Montgomery, Ala. Microsoft Corp. has proposed customizing a set of software support services for the Defense Department to ensure that DOD's systems stay up and running during a war, senior Microsoft officials confirmed last week. In an interview last week with Federal Computer Week, Microsoft pr
Montgomery, Ala. - Microsoft Corp. has proposed customizing a set of software support services for the Defense Department to ensure that DOD's systems stay up and running during a war, senior Microsoft officials confirmed last week.
In an interview last week with Federal Computer Week, Microsoft president Steve Ballmer, along with senior officials from the company's federal business office, said Microsoft officials have met with senior DOD officials to discuss the support services.
"Whenever there's a problem, and the government needs us to do something in any way, any shape or any form, we're going to do it," Ballmer said. "We need to tailor our support offerings and we're going to do that."
Microsoft provides a great deal of support for DOD's peacetime operations, including office automation products, e-mail Exchange packages and browser software. However, because Microsoft's technology also is widely deployed in a tactical role, "it is reasonable to assume that there will be a requirement to provide similar support to deployed forces,"
according to a source familiar with the discussions. "This will require [around-the-clock] operations, secure communications, [security]-cleared people and secure facilities."
The new support packages would provide Microsoft with the ability to "triage" its customers and place its civilian agency customers at the end of the priority list during wartime, the source said. Microsoft does not have enough staff to support DOD around-the-clock during a major conflict without affecting Microsoft's other customers, the source said. If DOD needs access to Microsoft source code for some reason, Microsoft is the only company that can provide that service, the source said.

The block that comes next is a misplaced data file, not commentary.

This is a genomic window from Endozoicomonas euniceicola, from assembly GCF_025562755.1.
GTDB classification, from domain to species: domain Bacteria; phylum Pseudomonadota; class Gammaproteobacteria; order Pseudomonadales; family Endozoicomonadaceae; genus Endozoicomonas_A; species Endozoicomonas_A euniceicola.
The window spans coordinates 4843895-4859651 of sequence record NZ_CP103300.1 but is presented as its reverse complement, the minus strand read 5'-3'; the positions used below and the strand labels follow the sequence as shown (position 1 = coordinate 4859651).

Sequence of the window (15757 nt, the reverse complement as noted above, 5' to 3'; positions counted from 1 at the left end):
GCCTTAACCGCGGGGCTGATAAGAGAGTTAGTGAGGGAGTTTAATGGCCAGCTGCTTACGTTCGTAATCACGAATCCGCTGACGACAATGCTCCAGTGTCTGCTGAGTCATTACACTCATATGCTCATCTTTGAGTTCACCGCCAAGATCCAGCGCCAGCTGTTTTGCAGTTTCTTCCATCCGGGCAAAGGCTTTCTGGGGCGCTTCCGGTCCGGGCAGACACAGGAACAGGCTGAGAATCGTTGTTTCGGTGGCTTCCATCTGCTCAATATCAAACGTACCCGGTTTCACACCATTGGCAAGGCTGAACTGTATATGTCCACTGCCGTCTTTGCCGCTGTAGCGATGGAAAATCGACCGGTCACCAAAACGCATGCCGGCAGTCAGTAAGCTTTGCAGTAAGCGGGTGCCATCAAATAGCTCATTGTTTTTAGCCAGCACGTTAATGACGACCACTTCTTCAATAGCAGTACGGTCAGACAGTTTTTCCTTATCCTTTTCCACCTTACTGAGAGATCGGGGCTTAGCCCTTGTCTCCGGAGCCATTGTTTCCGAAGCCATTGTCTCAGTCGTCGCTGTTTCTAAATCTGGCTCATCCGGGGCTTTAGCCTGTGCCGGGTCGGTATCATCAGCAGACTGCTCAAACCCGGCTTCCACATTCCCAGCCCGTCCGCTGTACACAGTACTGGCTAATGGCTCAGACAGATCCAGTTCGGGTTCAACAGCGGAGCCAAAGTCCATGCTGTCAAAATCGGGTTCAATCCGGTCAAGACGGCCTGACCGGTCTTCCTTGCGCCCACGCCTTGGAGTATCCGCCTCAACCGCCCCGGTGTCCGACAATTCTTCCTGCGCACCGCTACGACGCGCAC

"We are having preliminary meetings with [the office of the secretary of Defense] to start to look at some of the tailoring needs of the Defense Department," said Mary Ellen O'Brien, national accounts manager for Microsoft Federal Systems.
However, sources say that Microsoft has been given the "thousand-yard stare" by DOD officials, who appear "perplexed" at the notion of the software giant needing a plan to ensure that software support to DOD remains uninterrupted during a major crisis.
A spokeswoman for DOD said Marv Langston, DOD's chief information officer, was not available for comment on the issue but said meetings with Microsoft are scheduled for later this month.
Mike Berman, senior vice president of sales at Government Technology Services Inc., said that given the current trend of computer and software companies offering more and more in the way of services packages, the central question may be, "Has anybody ever done this successfully?"
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